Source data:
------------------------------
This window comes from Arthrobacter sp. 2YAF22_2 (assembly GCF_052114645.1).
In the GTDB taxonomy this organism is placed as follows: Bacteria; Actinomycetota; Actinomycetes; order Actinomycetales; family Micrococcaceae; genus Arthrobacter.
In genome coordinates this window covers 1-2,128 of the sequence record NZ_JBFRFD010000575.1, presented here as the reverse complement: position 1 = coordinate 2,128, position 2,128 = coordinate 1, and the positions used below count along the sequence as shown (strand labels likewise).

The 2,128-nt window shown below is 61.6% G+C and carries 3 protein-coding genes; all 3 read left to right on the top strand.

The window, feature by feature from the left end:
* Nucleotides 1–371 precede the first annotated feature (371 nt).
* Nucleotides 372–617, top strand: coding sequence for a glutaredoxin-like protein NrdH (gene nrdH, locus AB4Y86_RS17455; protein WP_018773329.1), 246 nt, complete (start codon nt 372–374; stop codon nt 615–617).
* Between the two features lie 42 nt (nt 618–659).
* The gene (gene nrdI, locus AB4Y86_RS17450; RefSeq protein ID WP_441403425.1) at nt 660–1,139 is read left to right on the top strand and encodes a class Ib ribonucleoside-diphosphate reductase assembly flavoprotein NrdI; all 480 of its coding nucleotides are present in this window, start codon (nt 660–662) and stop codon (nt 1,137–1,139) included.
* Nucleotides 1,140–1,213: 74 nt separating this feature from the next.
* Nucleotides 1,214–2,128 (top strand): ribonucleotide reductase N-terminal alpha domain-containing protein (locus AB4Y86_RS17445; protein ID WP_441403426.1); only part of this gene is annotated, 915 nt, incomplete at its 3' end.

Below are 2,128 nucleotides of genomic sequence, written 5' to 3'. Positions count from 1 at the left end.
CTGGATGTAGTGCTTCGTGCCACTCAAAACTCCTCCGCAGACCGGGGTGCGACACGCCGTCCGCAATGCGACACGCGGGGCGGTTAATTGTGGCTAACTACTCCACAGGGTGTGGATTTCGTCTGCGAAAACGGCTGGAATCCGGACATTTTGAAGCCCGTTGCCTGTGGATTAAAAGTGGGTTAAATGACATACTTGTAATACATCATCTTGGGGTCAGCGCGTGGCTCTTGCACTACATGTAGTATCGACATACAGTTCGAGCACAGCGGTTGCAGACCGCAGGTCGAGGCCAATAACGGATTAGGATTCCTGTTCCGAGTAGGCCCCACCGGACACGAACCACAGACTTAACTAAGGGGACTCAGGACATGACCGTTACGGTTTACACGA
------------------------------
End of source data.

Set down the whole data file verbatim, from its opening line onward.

This window comes from Arthrobacter sp. 2YAF22_2 (assembly GCF_052114645.1).
In the GTDB taxonomy this organism is placed as follows: Bacteria; Actinomycetota; Actinomycetes; order Actinomycetales; family Micrococcaceae; genus Arthrobacter.
In genome coordinates this window covers 1-2,128 of the sequence record NZ_JBFRFD010000575.1, presented here as the reverse complement: position 1 = coordinate 2,128, position 2,128 = coordinate 1, and the positions used below count along the sequence as shown (strand labels likewise).

The 2,128-nt window shown below is 61.6% G+C and carries 3 protein-coding genes; all 3 read left to right on the top strand.

The window, feature by feature from the left end:
* Nucleotides 1–371 precede the first annotated feature (371 nt).
* Nucleotides 372–617, top strand: coding sequence for a glutaredoxin-like protein NrdH (gene nrdH, locus AB4Y86_RS17455; protein WP_018773329.1), 246 nt, complete (start codon nt 372–374; stop codon nt 615–617).
* Between the two features lie 42 nt (nt 618–659).
* The gene (gene nrdI, locus AB4Y86_RS17450; RefSeq protein ID WP_441403425.1) at nt 660–1,139 is read left to right on the top strand and encodes a class Ib ribonucleoside-diphosphate reductase assembly flavoprotein NrdI; all 480 of its coding nucleotides are present in this window, start codon (nt 660–662) and stop codon (nt 1,137–1,139) included.
* Nucleotides 1,140–1,213: 74 nt separating this feature from the next.
* Nucleotides 1,214–2,128 (top strand): ribonucleotide reductase N-terminal alpha domain-containing protein (locus AB4Y86_RS17445; protein ID WP_441403426.1); only part of this gene is annotated, 915 nt, incomplete at its 3' end.

Below are 2,128 nucleotides of genomic sequence, written 5' to 3'. Positions count from 1 at the left end.
CTGGATGTAGTGCTTCGTGCCACTCAAAACTCCTCCGCAGACCGGGGTGCGACACGCCGTCCGCAATGCGACACGCGGGGCGGTTAATTGTGGCTAACTACTCCACAGGGTGTGGATTTCGTCTGCGAAAACGGCTGGAATCCGGACATTTTGAAGCCCGTTGCCTGTGGATTAAAAGTGGGTTAAATGACATACTTGTAATACATCATCTTGGGGTCAGCGCGTGGCTCTTGCACTACATGTAGTATCGACATACAGTTCGAGCACAGCGGTTGCAGACCGCAGGTCGAGGCCAATAACGGATTAGGATTCCTGTTCCGAGTAGGCCCCACCGGACACGAACCACAGACTTAACTAAGGGGACTCAGGACATGACCGTTACGGTTTACACGA